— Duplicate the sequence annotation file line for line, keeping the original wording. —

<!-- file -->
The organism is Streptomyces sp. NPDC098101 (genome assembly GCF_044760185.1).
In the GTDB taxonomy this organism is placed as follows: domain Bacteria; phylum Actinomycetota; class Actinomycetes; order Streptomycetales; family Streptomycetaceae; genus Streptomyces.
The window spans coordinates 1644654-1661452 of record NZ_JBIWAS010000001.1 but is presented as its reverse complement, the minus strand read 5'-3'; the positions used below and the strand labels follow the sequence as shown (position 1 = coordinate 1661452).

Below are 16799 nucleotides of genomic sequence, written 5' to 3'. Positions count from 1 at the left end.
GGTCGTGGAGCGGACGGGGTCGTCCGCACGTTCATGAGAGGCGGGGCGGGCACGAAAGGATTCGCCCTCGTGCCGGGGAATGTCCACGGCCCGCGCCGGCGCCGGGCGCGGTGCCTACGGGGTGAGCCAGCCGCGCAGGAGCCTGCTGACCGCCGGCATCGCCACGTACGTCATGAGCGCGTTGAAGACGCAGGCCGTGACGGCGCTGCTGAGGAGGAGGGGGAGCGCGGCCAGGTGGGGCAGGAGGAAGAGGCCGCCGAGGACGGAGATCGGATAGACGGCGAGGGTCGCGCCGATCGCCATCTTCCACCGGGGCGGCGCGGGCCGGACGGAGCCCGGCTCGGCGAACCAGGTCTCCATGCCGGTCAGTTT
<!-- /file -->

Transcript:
The organism is Streptomyces sp. NPDC098101 (genome assembly GCF_044760185.1).
In the GTDB taxonomy this organism is placed as follows: domain Bacteria; phylum Actinomycetota; class Actinomycetes; order Streptomycetales; family Streptomycetaceae; genus Streptomyces.
The window spans coordinates 1644654-1661452 of record NZ_JBIWAS010000001.1 but is presented as its reverse complement, the minus strand read 5'-3'; the positions used below and the strand labels follow the sequence as shown (position 1 = coordinate 1661452).

Below are 16799 nucleotides of genomic sequence, written 5' to 3'. Positions count from 1 at the left end.
GGTCGTGGAGCGGACGGGGTCGTCCGCACGTTCATGAGAGGCGGGGCGGGCACGAAAGGATTCGCCCTCGTGCCGGGGAATGTCCACGGCCCGCGCCGGCGCCGGGCGCGGTGCCTACGGGGTGAGCCAGCCGCGCAGGAGCCTGCTGACCGCCGGCATCGCCACGTACGTCATGAGCGCGTTGAAGACGCAGGCCGTGACGGCGCTGCTGAGGAGGAGGGGGAGCGCGGCCAGGTGGGGCAGGAGGAAGAGGCCGCCGAGGACGGAGATCGGATAGACGGCGAGGGTCGCGCCGATCGCCATCTTCCACCGGGGCGGCGCGGGCCGGACGGAGCCCGGCTCGGCGAACCAGGTCTCCATGCCGGTCAGTTT